I like cheese, but I'd like to find ones with better fat ratios.

Do all cheeses have high amounts of saturated fat? More importantly, are there any natural cheeses that have a high mono- and polyunsaturated fat to saturated fat ratio?

I know for instance that nuts can vary in this regard. Some nuts can be high in saturated fat while others aren't. I'm looking for something similar with cheeses.

Finally, if such cheeses exist, are any of them suitable for pizza?

  • Welcome to Seasoned Advice! I've removed the parts about good/bad, since we're a cooking site not a nutrition site, and really don't want to start any discussions about that side of things. But the rest of the question is great and clear, so I'm sure you'll get some helpful answers.
    – Cascabel
    Dec 5, 2014 at 3:33
  • Thanks for actively clarifying. It makes it easier to participate. I got shot down in my first post in the math exchange and learned nothing. Just downgraded and deleted. Cant improve without feedback! Dec 5, 2014 at 3:36
  • On any stackexchange site, if drastic things (like deletion of a question) happen without explanation, flag it. That shouldn't be happening. Questions should generally get closed (which always requires an explanation); only really ridiculously bad things should get immediately deleted outright. If on the other hand you mean that people downvoted your question without explanation and you deleted it, that's unfortunate but acceptable - explanations are friendly and helpful but not required, and if you delete your question you definitely won't get one!
    – Cascabel
    Dec 5, 2014 at 3:48
  • Huh. I'll keep that in mind. Yeah, I thought it seemed very odd because I gladly would have modified or moved the question if I had been asked to do so or told it was inappropriate. It was also my first post too so I was very confused. However, I tried posting again in the math exchange and was successful. But a good lesson to keep in mind for future. Dec 5, 2014 at 4:02
  • Low fat cheese is a contradiction in terms.
    – Neil Meyer
    Dec 6, 2014 at 10:49

3 Answers 3


No, there aren't such cheeses. All cheeses are made from the same basic product - milk - and there are no changes to the fat happening in the cheesemaking process. Whatever ratio of saturated to unsaturated fats goes in, the same ratio goes out.

There are cheeses made from milk of different animals, and they do have a different ratio of saturated to unsaturated fat:

  • cow: 55% saturated
  • sheep: 65% saturated
  • goat: 65% saturated

As you see, the difference is very small. Besides, the majority of cheeses you get in the West are made with cow's milk, which has the lowest saturation of the three. If this is too much for your dietary goals, then you don't have alternatives with less saturated fat.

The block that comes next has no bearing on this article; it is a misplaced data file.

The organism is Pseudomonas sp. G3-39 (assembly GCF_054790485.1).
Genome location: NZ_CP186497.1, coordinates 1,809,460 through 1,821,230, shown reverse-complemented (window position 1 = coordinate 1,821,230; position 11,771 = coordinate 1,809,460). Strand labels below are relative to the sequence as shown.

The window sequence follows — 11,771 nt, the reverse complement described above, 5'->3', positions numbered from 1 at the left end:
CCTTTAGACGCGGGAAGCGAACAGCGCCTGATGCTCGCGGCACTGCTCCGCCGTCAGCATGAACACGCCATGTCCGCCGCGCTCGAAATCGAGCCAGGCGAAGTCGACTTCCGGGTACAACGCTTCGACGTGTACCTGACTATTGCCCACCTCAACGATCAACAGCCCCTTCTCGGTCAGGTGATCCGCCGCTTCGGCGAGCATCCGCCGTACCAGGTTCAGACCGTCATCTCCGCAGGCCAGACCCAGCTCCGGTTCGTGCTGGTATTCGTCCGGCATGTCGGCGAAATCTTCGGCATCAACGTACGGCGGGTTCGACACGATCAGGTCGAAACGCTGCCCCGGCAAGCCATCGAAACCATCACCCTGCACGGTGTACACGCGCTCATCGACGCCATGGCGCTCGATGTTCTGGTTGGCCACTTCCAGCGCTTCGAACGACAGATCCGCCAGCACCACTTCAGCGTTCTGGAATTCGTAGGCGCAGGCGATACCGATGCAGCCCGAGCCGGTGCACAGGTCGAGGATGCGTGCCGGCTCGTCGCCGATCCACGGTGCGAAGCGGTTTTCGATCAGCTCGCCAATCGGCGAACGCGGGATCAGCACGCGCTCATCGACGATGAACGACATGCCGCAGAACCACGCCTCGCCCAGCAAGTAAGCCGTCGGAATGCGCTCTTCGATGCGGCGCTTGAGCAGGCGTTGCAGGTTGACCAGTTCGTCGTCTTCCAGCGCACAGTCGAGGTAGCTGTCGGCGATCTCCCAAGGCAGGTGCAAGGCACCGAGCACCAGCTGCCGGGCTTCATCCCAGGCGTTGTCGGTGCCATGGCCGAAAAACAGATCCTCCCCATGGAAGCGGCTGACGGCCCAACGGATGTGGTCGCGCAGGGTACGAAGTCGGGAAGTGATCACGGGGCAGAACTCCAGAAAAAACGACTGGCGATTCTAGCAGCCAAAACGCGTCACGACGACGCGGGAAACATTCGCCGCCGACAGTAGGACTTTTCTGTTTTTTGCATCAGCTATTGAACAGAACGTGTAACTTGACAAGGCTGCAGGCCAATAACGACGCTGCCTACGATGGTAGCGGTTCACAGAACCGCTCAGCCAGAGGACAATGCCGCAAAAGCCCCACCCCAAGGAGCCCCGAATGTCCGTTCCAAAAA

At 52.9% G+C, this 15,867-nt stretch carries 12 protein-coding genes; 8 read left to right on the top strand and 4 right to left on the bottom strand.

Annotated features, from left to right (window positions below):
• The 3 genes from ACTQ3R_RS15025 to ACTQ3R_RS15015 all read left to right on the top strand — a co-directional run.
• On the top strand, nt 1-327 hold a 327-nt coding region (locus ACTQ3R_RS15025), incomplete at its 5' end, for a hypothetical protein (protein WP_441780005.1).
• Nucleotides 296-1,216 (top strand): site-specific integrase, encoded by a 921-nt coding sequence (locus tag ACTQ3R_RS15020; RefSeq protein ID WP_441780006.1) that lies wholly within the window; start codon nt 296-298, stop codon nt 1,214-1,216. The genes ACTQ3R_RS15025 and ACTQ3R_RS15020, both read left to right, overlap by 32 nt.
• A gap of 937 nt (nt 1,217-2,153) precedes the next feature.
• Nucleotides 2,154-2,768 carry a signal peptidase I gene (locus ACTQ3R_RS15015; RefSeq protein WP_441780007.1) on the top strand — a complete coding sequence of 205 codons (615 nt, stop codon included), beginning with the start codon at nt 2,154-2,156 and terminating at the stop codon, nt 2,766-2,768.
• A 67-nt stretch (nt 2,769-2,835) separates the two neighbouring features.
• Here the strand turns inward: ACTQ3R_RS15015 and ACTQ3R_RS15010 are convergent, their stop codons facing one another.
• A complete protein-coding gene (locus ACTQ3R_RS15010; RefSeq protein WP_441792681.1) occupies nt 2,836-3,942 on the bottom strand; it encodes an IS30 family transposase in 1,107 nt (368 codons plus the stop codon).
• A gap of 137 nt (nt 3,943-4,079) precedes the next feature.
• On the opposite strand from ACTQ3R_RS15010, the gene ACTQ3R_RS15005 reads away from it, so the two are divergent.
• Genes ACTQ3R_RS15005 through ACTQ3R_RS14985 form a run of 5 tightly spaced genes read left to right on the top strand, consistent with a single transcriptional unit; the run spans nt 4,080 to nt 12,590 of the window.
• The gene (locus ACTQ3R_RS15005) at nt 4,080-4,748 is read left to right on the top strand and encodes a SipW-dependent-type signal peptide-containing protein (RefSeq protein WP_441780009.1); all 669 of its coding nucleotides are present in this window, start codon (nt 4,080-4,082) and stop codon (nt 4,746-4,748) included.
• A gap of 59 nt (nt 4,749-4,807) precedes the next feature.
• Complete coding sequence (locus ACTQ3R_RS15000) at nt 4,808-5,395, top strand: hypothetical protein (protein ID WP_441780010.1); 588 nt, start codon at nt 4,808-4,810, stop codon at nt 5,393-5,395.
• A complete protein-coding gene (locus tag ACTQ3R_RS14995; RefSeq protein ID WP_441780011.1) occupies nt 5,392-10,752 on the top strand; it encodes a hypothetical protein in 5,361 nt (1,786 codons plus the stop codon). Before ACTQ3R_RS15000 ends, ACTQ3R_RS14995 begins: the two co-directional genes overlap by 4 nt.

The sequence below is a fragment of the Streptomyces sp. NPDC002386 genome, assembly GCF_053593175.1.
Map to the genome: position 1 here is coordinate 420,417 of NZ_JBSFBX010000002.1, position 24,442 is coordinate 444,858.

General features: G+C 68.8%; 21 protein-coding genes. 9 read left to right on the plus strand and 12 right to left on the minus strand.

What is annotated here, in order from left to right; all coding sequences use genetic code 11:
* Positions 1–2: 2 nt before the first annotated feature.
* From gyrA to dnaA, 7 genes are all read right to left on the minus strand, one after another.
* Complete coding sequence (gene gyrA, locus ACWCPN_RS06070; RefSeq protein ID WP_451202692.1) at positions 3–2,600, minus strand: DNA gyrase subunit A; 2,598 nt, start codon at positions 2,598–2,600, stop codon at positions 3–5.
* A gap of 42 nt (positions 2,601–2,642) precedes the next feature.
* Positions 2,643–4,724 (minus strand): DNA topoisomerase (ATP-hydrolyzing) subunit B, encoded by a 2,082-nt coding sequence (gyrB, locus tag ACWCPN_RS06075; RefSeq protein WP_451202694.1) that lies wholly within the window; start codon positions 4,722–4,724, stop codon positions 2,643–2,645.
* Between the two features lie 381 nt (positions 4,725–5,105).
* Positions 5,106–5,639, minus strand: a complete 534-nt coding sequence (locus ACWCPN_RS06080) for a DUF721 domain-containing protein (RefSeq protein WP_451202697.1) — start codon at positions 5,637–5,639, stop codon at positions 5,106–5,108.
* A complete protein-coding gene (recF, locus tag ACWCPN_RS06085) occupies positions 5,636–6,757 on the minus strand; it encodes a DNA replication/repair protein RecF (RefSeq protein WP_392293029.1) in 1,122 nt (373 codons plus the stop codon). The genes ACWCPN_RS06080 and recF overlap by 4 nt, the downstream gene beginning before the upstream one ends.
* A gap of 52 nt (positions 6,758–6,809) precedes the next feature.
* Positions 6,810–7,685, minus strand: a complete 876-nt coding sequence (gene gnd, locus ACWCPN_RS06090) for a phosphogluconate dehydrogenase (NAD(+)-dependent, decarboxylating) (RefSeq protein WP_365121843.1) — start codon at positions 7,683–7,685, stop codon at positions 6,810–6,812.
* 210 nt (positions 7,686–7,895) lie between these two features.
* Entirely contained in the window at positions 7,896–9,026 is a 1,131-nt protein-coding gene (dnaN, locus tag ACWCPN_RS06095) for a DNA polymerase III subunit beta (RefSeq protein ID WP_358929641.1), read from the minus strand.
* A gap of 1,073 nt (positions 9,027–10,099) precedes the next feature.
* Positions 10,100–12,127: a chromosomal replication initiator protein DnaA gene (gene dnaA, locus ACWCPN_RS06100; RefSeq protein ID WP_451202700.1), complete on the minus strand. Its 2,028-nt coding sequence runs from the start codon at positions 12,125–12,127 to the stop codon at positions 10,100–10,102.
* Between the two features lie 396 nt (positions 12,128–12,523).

• Though you can buy low fat cheese of course. The ratio of saturated to non saturated is the same, but there is less overall fat. Dec 5, 2014 at 10:22

As previously answered, yes cheese is made of milk, and milk's fat can't really be broken out into saturated and non saturated. The ratio is fixed, but you can lower the total volume of it in a cheese. (or eat less cheese for the same effect)

However, vegans have been innovating the the non-milk cheese category for some time. Cashew cheese is a pretty good replicant of soft spreading cheese, or can be pressed into firm blocks to go on crackers and such.

There are commercially available non-dairy cheeses too. Daiya is a vegan cheese that even gets melty. It has a 1:3 ratio of saturated to non-saturated fats. They have a mozzarella flavor, and I think this would be your best bet for pizza.


Not all cheeses run the same fat content. Generally harder cheeses have less water, more protein, and lower fat than soft cheeses. (Compare parmesan to brie) This is influenced with the starting milk. Fatter milk = fatter cheese.

Fat is what nature puts in food to make it taste good. There are low fat cheeses. There are low fat cheese flavoured products. They do not do well cooking, and are acceptable in sandwiches only of you also find acceptable Kraft Singles.

I may get shot down by not answering the question. You are asking (IMHO) the wrong question. You aren't really interested in low fat cheese, you are interested in becoming healthy. If this is true, then you may want to ask a somewhat different question on a health/nutrition/fitness board, such as,

"What is the current consensus on the health aspects of saturated fats?" There is a lot of comment going on about this. Eggs are no longer evil. Butter is better than margarine.

Meanwhile, enjoy your cheese.

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